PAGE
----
Gallery of prints for sale

Thursday 4 August 2016

Claude Lorrain’s etchings of brigands

Claude Lorrain (aka Claude Gellée, Claude; Claude Le Lorrain; Claudio di Lorena) (1600–82)

(Upper image) “Etude d’une scène de brigands” [Study for a scene with brigands], 1633 (?)
Etching on wove paper (trimmed at the time of publication by McCreery in his 1816 edition of “200 Etchings” and printed from the original plate); (sheet) 2.8 x 6.7 cm
The British Museum has an impression of the full plate from which this impression has been trimmed, see:
Mannocci 10; Blum 41; Robert-Dumesnil 39; Knab 113; Duplessis 41; Russell 16

(Lower image) “Scène de brigands” [Landscape with Brigands], 1633
Etching on wove paper published by McCreery in his 1816 edition of “200 Etchings” and printed from the original plate); (sheet) 13.7 x 20 cm; (plate) 13.1 x 19.8 cm
Signed and dated on plate in the right margin (very indistinctly but according to the BM): 'CLAUD I.V. ROMAE 1633', and in the lower margin to the right: 'Claudius in sup. P'.
The British Museum offers the following description of this print: “Landscape with two brigands; at the edge of a wood, two brigands attacking a man near a palm tree, while two others are taking his wife away, to the left.” (
Mannocci 11; Blum 7; Robert-Dumesnil 12; Knab 117; Duplessis 12; Russell 17

Condition: both etchings are of exceptional rarity and in very good condition, but trimmed as published by McCreedy (1816).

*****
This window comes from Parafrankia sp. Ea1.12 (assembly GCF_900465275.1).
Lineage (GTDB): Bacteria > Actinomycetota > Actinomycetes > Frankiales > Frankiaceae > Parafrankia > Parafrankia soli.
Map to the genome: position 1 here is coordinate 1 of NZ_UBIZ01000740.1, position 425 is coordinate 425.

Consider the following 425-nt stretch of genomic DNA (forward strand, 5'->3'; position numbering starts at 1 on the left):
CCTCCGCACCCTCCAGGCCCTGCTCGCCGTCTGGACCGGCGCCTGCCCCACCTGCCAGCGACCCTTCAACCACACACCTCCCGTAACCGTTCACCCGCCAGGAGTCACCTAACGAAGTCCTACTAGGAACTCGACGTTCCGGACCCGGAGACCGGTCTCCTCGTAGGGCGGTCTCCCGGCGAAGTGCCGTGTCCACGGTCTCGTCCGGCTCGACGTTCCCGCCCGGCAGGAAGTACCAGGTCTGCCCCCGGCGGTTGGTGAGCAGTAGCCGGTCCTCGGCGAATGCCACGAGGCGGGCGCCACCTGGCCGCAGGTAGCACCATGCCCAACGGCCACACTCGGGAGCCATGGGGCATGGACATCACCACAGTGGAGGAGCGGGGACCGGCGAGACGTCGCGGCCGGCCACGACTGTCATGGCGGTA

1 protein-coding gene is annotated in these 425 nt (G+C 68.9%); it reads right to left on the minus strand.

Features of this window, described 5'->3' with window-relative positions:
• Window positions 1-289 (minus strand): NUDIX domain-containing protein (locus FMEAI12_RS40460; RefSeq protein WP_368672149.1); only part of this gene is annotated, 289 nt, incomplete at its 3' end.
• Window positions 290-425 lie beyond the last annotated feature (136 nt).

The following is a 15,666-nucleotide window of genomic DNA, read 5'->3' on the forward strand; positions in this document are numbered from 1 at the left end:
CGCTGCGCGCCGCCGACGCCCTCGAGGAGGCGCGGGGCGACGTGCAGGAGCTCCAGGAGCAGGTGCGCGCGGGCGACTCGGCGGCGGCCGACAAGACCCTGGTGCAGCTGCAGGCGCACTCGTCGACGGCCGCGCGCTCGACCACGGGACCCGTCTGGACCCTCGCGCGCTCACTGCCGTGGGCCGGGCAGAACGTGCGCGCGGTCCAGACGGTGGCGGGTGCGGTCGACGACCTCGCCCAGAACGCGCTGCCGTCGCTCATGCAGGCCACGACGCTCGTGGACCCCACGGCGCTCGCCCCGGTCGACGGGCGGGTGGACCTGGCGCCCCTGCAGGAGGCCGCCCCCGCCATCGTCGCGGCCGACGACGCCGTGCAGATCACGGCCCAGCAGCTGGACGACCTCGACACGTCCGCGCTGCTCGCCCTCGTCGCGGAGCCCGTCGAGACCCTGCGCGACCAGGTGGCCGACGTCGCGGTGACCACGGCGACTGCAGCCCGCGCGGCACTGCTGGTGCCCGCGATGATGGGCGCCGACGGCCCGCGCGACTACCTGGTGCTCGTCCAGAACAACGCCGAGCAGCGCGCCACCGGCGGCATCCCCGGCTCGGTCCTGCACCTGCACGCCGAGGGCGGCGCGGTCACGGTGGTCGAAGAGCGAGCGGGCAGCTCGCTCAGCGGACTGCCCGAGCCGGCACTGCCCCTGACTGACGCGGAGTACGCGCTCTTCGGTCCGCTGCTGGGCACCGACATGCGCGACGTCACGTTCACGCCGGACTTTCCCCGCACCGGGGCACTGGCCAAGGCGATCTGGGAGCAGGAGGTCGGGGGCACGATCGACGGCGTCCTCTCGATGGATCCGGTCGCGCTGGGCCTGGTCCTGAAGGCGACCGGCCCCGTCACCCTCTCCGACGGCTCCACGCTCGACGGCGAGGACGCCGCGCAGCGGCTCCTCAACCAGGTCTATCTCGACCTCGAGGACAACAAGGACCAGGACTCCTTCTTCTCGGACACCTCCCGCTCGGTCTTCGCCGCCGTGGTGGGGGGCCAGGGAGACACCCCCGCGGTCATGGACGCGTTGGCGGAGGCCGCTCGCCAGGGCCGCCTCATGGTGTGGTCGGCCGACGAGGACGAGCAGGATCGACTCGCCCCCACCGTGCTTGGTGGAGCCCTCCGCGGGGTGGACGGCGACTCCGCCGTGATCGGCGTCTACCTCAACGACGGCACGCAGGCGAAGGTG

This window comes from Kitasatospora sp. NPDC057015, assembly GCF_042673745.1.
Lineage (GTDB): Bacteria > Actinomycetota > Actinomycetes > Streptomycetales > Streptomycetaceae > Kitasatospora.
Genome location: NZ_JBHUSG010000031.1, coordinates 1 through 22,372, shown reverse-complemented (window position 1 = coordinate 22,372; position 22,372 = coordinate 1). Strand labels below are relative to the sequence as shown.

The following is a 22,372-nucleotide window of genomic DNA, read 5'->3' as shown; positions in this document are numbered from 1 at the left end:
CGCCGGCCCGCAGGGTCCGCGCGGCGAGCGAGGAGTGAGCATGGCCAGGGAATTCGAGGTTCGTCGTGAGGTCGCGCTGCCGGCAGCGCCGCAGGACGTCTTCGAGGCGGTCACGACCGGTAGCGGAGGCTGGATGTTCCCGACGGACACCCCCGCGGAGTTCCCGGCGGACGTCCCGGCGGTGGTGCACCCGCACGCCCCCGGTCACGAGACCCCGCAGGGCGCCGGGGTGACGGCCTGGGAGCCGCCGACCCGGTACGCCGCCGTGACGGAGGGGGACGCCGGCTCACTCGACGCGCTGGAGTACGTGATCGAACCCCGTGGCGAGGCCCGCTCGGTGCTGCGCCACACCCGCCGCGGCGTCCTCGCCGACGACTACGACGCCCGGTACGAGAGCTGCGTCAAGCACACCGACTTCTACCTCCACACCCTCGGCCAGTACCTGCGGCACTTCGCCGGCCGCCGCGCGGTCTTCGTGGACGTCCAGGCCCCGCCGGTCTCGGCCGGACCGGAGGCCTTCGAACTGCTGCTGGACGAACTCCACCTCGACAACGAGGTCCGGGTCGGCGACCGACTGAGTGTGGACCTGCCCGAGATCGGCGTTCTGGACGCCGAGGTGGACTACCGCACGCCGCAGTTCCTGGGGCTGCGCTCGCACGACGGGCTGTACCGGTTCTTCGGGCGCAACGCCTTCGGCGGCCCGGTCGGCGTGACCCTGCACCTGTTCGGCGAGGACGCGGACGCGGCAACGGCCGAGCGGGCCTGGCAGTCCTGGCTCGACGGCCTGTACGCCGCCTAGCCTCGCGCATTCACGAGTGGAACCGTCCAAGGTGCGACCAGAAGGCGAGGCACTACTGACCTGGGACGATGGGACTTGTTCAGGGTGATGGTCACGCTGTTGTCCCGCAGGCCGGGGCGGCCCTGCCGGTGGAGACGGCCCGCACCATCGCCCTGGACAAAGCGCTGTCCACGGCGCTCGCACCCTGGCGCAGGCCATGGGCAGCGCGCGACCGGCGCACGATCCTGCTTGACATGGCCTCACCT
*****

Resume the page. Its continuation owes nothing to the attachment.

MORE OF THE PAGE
I am selling this pair of original etchings executed by the one of the most famous of the early landscape artists, Claude Lorrain, for a total cost of AU$533 (currently US$406.09/EUR365.16/GBP309.46 at the time of this listing) including postage and handling to anywhere in the world.
If you are interested in purchasing this pair of original etchings by one of the major old masters, please contact me ( and I will send you a PayPal invoice to make the payment easy.

These prints have been sold

This rare pair of etchings were pulled from Claude Lorrain’s original plates in 1816 by McCreedy who published them in his now famous “200 Etchings” which included impressions by Rembrandt, Ruysdael, Dujardin and Della Bella (amongst others) which were also taken from the original plates. Sadly, I understand that all the plates were destroyed and so this was the final edition.

The two brigands attacking a traveller featured in upper impression is clearly a study/pensiero for the formally “finished” lower etching. As Russell in her catalogue for the 1983 exhibition of Lorrain’s work at the National Gallery of Art (Washington) points out, this subject of daylight robbery of travellers was popular in the late 16th and 17th centuries. Interesting, however, it was not a subject that Claude explored often and there seems to be only two paintings of the subject—sadly, one is now lost and the other is in a private collection. This pair of prints may have been made in preparation for one or both paintings.

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